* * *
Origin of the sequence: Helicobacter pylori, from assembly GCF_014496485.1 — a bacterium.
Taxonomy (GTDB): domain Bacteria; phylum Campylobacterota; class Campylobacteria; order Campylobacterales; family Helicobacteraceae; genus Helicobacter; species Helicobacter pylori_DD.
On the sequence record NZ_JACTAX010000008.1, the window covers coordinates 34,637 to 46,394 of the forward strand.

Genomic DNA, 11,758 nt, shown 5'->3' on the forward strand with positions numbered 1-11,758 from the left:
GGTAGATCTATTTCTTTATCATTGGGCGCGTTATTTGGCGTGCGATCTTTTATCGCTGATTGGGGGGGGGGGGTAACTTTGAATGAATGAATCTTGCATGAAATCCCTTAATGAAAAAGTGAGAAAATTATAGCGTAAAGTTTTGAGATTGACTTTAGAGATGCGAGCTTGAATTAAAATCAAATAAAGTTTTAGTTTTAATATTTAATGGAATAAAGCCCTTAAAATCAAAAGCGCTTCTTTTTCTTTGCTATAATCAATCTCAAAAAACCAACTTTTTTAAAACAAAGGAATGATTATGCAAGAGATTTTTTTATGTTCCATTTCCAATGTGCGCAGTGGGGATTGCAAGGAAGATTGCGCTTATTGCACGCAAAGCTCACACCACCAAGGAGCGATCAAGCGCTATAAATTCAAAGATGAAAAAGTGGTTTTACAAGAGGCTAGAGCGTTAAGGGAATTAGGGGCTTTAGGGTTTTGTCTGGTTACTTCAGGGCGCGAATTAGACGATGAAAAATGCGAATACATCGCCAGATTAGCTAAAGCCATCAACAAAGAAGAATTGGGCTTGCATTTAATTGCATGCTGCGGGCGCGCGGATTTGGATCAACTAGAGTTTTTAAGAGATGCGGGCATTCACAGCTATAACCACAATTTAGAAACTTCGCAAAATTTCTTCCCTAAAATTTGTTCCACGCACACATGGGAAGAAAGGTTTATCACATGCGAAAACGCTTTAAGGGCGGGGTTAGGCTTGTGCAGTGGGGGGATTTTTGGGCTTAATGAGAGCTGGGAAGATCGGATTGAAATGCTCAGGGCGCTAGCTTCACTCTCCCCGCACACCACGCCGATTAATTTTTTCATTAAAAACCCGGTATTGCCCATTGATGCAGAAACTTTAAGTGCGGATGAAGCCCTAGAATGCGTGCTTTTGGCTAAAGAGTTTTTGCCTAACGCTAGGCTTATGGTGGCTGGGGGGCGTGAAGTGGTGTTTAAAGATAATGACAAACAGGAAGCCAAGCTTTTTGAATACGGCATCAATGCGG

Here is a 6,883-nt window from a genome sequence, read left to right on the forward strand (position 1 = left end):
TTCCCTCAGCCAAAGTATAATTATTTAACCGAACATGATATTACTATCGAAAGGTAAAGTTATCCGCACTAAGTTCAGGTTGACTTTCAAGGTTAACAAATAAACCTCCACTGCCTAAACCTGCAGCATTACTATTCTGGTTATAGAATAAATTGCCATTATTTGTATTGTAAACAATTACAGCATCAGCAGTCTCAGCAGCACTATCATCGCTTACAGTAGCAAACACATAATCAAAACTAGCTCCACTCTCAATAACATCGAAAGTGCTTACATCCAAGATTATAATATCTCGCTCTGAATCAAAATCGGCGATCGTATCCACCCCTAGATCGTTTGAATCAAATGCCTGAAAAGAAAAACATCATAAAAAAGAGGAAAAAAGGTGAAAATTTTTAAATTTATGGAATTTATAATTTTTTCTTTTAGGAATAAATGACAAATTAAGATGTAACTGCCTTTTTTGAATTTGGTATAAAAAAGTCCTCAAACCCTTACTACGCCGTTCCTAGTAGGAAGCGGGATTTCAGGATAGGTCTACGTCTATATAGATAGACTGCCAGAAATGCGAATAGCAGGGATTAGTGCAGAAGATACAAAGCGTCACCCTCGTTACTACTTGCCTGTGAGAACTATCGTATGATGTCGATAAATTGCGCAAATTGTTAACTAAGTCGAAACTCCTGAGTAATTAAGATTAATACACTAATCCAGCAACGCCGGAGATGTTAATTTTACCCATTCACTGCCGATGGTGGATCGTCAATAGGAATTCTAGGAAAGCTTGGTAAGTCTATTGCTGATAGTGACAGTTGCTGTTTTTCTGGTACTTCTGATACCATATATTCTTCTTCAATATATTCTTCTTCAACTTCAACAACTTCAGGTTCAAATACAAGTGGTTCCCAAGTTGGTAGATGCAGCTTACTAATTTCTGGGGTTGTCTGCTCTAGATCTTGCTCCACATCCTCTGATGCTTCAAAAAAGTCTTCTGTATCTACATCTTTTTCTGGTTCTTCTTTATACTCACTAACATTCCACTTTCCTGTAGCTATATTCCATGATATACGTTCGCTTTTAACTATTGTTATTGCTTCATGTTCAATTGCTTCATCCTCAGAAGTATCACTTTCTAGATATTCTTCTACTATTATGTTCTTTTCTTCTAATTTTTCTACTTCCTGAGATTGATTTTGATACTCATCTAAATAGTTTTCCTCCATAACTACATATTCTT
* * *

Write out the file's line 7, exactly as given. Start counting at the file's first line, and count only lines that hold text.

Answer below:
TTCCCTCAGCCAAAGTATAATTATTTAACCGAACATGATATTACTATCGAAAGGTAAAGTTATCCGCACTAAGTTCAGGTTGACTTTCAAGGTTAACAAATAAACCTCCACTGCCTAAACCTGCAGCATTACTATTCTGGTTATAGAATAAATTGCCATTATTTGTATTGTAAACAATTACAGCATCAGCAGTCTCAGCAGCACTATCATCGCTTACAGTAGCAAACACATAATCAAAACTAGCTCCACTCTCAATAACATCGAAAGTGCTTACATCCAAGATTATAATATCTCGCTCTGAATCAAAATCGGCGATCGTATCCACCCCTAGATCGTTTGAATCAAATGCCTGAAAAGAAAAACATCATAAAAAAGAGGAAAAAAGGTGAAAATTTTTAAATTTATGGAATTTATAATTTTTTCTTTTAGGAATAAATGACAAATTAAGATGTAACTGCCTTTTTTGAATTTGGTATAAAAAAGTCCTCAAACCCTTACTACGCCGTTCCTAGTAGGAAGCGGGATTTCAGGATAGGTCTACGTCTATATAGATAGACTGCCAGAAATGCGAATAGCAGGGATTAGTGCAGAAGATACAAAGCGTCACCCTCGTTACTACTTGCCTGTGAGAACTATCGTATGATGTCGATAAATTGCGCAAATTGTTAACTAAGTCGAAACTCCTGAGTAATTAAGATTAATACACTAATCCAGCAACGCCGGAGATGTTAATTTTACCCATTCACTGCCGATGGTGGATCGTCAATAGGAATTCTAGGAAAGCTTGGTAAGTCTATTGCTGATAGTGACAGTTGCTGTTTTTCTGGTACTTCTGATACCATATATTCTTCTTCAATATATTCTTCTTCAACTTCAACAACTTCAGGTTCAAATACAAGTGGTTCCCAAGTTGGTAGATGCAGCTTACTAATTTCTGGGGTTGTCTGCTCTAGATCTTGCTCCACATCCTCTGATGCTTCAAAAAAGTCTTCTGTATCTACATCTTTTTCTGGTTCTTCTTTATACTCACTAACATTCCACTTTCCTGTAGCTATATTCCATGATATACGTTCGCTTTTAACTATTGTTATTGCTTCATGTTCAATTGCTTCATCCTCAGAAGTATCACTTTCTAGATATTCTTCTACTATTATGTTCTTTTCTTCTAATTTTTCTACTTCCTGAGATTGATTTTGATACTCATCTAAATAGTTTTCCTCCATAACTACATATTCTT